Friday, March 18, 2016

The Numbers of Trade: Why Exporting Adds Up

by: Hannah Copenheaver

This year for MANTEC's Business Growth Conference, Tina ran a breakout session called "The Numbers of Trade: Why Exporting Adds Up". In case you missed it, here is the run down of what happened during the session and why, in fact, exporting does "add up".

First, we wanted to get the room interacting. Often times, conference sessions can be a "death by PowerPoint" scenario... anyone who has ever presented is guilty of that, me included. When our attendees walked in, the first thing that they saw at their seats was a normal looking brown paper bag with a little notecard stapled on it that resembled a commercial invoice. Most were curious to know what was in the bag. Before we dove in to find out, we went around the room and had each attendee introduce themselves. This was a devised plan for the game because in order for the game to work, one must first get to know the other people in the room, just like you would get to know your potential customers before conducting business. 

Next, we found out what was in the bag! We opened the bag, inspected what was inside, and then assigned a personal dollar value to each item. We noted the values of each item on the commercial invoice notecard and added them up at the bottom of the bag. 

Here was my random assortment of goodies and what I personally valued each item:

  • Travel-sized men's deodorant: $0 (no value, as I am female)
  • Black licorice: $0 (yuck)
  • Two pieces of candy: $0.50
  • Peach teabag: $1 (I like this better than Green tea)
  • Green teabag: $0.50
  • Deck of cards: $0.50 (I have some at home already)
  • Small box of Craisins: $0.50
  • Andes mint chocolate bite: $0.25
  • A snack sized bag of Nutter Butters: $1 
  • Total = $4.25
Then, we all went around the room and traded items for goodies that meant more to us; goodies that we valued at a greater amount. I really like applesauce, so I was on the hunt for that. It is also cold season, so I wanted to make sure to trade something for a pack of tissues. I could have chosen to trade with the people sitting next to me (think: Canada and Mexico) or I could have walked to the opposite side of the room to trade with people far away (think: China and India). Some also did a 2 for 1 deal. Here are some pictures of our attendees conducting business. 

I think I did pretty well. I traded away things that had little or no value to me for things that I really wanted. I also kept a few things. Here is what I walked away with at the end of the game:
  • Travel-sized women's deodorant: $1.50 (yes!)
  • Travel-sized pack of tissues: $1
  • Hazelnut coffee K-Cup: $2 (Someone who received this in their bag did not have a Keurig coffee maker)
  • Two women's razors: $2
  • Applesauce cup: $2
  • Four pieces of assorted candy: $1
  • Two Andes mint chocolate bites: $0.50 (I kept one and traded for a second one)
  • Peach teabag: $1 (I kept this one)
  • New Total = $11.00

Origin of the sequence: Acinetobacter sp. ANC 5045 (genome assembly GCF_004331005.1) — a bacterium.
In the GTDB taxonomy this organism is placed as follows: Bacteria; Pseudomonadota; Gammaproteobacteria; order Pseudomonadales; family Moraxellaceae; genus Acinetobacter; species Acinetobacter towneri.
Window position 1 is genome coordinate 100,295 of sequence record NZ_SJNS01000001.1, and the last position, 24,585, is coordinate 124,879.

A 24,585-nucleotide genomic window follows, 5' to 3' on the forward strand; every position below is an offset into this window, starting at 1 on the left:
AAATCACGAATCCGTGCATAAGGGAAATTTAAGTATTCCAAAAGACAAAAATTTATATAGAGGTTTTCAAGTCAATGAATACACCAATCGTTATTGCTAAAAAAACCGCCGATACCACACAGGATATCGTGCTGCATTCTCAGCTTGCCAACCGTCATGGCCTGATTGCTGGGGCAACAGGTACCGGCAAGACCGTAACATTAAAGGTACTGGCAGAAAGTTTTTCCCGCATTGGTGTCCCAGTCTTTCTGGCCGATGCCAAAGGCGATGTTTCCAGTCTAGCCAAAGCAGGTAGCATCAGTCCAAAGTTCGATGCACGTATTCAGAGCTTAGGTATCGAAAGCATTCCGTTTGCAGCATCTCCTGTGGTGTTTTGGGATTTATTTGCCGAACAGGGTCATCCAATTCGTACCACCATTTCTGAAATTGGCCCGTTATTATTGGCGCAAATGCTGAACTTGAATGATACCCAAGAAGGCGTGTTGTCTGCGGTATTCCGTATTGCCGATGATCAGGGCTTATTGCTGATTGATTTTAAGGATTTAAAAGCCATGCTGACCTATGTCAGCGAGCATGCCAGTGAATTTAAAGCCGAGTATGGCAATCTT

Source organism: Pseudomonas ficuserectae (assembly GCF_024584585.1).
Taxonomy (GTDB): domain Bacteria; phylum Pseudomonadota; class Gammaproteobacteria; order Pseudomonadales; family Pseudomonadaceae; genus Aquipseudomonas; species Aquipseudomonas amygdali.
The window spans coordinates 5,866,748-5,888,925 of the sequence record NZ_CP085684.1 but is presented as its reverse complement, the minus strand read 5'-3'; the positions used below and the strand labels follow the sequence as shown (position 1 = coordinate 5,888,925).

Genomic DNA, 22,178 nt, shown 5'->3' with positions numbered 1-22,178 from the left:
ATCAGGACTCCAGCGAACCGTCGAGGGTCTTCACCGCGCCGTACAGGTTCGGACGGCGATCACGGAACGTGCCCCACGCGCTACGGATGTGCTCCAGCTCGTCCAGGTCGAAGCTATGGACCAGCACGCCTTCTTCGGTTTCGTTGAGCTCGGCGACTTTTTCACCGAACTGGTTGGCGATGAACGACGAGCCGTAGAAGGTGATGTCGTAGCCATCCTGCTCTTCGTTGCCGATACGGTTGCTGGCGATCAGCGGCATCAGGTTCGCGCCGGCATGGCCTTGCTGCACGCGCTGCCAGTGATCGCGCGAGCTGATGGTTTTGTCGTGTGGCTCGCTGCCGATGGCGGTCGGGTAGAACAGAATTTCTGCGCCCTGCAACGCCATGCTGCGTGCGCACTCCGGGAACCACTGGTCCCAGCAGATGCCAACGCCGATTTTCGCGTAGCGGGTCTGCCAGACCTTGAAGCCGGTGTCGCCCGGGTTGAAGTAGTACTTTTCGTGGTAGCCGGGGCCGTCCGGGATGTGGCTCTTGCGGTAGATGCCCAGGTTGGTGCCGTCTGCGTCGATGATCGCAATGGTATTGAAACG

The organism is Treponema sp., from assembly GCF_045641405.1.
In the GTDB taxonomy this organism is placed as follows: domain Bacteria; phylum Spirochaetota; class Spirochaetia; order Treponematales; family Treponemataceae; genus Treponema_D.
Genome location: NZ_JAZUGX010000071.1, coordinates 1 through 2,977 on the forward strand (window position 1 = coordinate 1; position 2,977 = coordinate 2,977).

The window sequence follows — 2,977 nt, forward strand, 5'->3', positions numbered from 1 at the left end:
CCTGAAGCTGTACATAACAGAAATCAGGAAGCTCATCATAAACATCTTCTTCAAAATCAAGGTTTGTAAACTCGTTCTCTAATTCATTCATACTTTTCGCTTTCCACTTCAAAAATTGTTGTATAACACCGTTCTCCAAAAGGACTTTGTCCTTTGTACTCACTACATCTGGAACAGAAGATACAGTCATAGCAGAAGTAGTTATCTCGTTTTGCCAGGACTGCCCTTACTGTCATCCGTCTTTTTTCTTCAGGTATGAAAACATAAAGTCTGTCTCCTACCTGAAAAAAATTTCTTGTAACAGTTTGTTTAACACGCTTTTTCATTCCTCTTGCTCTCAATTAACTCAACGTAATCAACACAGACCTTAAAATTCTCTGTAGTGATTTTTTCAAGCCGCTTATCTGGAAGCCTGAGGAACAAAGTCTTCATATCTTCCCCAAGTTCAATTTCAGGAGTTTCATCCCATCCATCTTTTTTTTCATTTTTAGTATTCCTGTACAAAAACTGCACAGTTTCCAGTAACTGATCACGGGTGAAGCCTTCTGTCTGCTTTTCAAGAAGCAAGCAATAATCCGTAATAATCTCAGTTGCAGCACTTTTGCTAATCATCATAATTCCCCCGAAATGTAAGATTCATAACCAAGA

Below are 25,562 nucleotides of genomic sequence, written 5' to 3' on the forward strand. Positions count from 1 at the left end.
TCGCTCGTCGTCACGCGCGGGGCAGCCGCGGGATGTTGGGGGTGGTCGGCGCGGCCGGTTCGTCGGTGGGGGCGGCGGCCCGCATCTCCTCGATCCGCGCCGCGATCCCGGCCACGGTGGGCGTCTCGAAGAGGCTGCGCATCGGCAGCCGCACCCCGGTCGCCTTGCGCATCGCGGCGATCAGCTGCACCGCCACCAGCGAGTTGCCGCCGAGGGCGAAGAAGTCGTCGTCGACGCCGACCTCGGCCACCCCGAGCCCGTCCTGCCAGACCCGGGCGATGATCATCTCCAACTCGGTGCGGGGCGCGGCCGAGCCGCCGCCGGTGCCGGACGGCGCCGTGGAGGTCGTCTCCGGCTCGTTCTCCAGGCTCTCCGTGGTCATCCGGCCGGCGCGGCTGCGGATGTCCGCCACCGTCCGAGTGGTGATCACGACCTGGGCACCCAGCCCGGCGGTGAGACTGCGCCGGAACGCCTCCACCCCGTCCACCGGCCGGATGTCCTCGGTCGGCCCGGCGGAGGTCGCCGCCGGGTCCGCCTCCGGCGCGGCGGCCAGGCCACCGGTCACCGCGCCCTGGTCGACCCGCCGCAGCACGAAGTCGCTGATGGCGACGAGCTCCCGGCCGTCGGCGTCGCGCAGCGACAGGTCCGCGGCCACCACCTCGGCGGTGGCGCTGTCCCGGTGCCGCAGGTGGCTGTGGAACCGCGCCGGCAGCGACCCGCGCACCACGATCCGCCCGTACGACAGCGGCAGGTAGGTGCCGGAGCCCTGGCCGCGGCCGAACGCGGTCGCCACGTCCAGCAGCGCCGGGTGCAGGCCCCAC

As you can see, I was able to get things that I didn't have before by making a trade with other people. My value total also increased. We found that everyone in the room increased in their personal value totals by over 20%.  The majority of our participants increased their value between 50 - 75%, a few were over 100%,  and three "super traders" managed to increase the value of their bag by over 200% - like me. This is why trade matters! 

During Tina's presentation, she mentioned some very compelling reasons to export. Not only does exporting increase your overall sales, it also spreads your risk out, helps offset seasonal products, spurs your innovation, and diversifies your customer base. 

If that is not enough, here is the data to back up why exporting is beneficial to companies:

  • 10% more value per worker
  • 8.5% lower rate of failure than non-exporters
  • 8% greater sales
  • 6% higher wages
  • 4% more capital
  • Higher annual growth rates
The opportunities are also there for companies:
  • 98% of exporters are small-medium sized enterprises
  • 95% of consumers are outside the United States
  • 70% of the purchasing power is outside the United States
  • 58% of exporters export just to one country
  • And there are 17 Free Trade Agreements to date

Right here in southcentral Pennsylvania, so many of our companies are exporting very successfully. In fact, in 2013 we were able to get amazing county-level data from Brookings Institute that showcased exactly how much the eight counties of our region exported in 2012 (click here to read our previous blog post):

  • Goods and services exports totaled $14.5 billion, placing second to the Greater Philadelphia region
  • This is over 20% of the State’s total exports from this year
  • Included over 100 different types of products and services
  • Sustained more than 60,000 jobs in the region

If you are curious to find out more, simply contact our office! We would love to share our knowledge with you. 

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